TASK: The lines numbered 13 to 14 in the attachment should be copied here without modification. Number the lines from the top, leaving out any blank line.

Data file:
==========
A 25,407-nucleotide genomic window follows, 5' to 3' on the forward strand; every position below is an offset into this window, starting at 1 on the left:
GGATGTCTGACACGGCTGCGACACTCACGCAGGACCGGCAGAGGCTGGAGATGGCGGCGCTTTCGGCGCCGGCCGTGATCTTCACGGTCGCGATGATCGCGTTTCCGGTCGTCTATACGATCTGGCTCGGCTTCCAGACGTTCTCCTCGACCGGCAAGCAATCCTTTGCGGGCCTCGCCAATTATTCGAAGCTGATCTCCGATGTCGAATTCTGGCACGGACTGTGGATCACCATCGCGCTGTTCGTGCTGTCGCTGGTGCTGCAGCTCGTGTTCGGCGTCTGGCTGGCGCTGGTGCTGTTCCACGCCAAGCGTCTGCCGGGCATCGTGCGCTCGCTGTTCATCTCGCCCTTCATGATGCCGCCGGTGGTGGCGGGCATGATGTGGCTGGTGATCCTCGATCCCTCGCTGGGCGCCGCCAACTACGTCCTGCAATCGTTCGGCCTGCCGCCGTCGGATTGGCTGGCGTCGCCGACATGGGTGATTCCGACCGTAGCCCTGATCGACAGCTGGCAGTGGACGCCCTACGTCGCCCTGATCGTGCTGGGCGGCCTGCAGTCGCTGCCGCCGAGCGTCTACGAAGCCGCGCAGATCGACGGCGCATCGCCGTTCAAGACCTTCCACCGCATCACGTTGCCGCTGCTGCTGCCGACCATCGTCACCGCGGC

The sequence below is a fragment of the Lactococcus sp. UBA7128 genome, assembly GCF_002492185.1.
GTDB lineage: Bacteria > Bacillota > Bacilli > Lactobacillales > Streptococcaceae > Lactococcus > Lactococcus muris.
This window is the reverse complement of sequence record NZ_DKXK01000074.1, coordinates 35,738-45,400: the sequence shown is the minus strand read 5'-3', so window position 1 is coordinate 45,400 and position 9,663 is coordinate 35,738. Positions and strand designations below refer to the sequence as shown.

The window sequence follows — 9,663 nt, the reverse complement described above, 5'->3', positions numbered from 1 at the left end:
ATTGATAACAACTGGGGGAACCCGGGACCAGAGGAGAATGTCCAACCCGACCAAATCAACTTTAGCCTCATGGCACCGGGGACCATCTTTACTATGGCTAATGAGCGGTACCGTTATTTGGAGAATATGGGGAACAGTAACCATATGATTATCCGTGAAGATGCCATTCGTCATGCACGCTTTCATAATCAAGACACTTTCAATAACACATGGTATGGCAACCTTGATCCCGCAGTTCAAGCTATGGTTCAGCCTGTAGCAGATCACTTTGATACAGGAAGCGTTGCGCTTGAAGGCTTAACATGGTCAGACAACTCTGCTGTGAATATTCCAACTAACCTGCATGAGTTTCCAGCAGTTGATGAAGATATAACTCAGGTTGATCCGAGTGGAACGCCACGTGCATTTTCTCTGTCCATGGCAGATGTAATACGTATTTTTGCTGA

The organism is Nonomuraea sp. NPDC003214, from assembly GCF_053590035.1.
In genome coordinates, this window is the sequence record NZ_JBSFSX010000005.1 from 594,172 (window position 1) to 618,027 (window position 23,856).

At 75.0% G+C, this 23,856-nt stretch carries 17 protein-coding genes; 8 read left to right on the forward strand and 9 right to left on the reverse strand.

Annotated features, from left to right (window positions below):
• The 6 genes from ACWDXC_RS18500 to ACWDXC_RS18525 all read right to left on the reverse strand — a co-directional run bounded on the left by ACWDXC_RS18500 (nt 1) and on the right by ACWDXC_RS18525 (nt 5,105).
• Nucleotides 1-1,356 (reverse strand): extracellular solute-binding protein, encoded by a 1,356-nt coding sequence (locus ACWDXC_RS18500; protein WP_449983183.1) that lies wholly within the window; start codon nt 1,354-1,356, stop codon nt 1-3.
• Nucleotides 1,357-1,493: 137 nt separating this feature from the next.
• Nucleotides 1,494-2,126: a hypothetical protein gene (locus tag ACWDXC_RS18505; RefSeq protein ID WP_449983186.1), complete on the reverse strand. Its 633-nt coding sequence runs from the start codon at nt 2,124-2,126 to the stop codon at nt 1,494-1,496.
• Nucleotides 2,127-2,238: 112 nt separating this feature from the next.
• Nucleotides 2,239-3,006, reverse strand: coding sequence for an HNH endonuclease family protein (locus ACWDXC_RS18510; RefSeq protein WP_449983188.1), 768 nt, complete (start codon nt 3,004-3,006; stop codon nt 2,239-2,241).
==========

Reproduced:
• Nucleotides 1-1,356 (reverse strand): extracellular solute-binding protein, encoded by a 1,356-nt coding sequence (locus ACWDXC_RS18500; protein WP_449983183.1) that lies wholly within the window; start codon nt 1,354-1,356, stop codon nt 1-3.
• Nucleotides 1,357-1,493: 137 nt separating this feature from the next.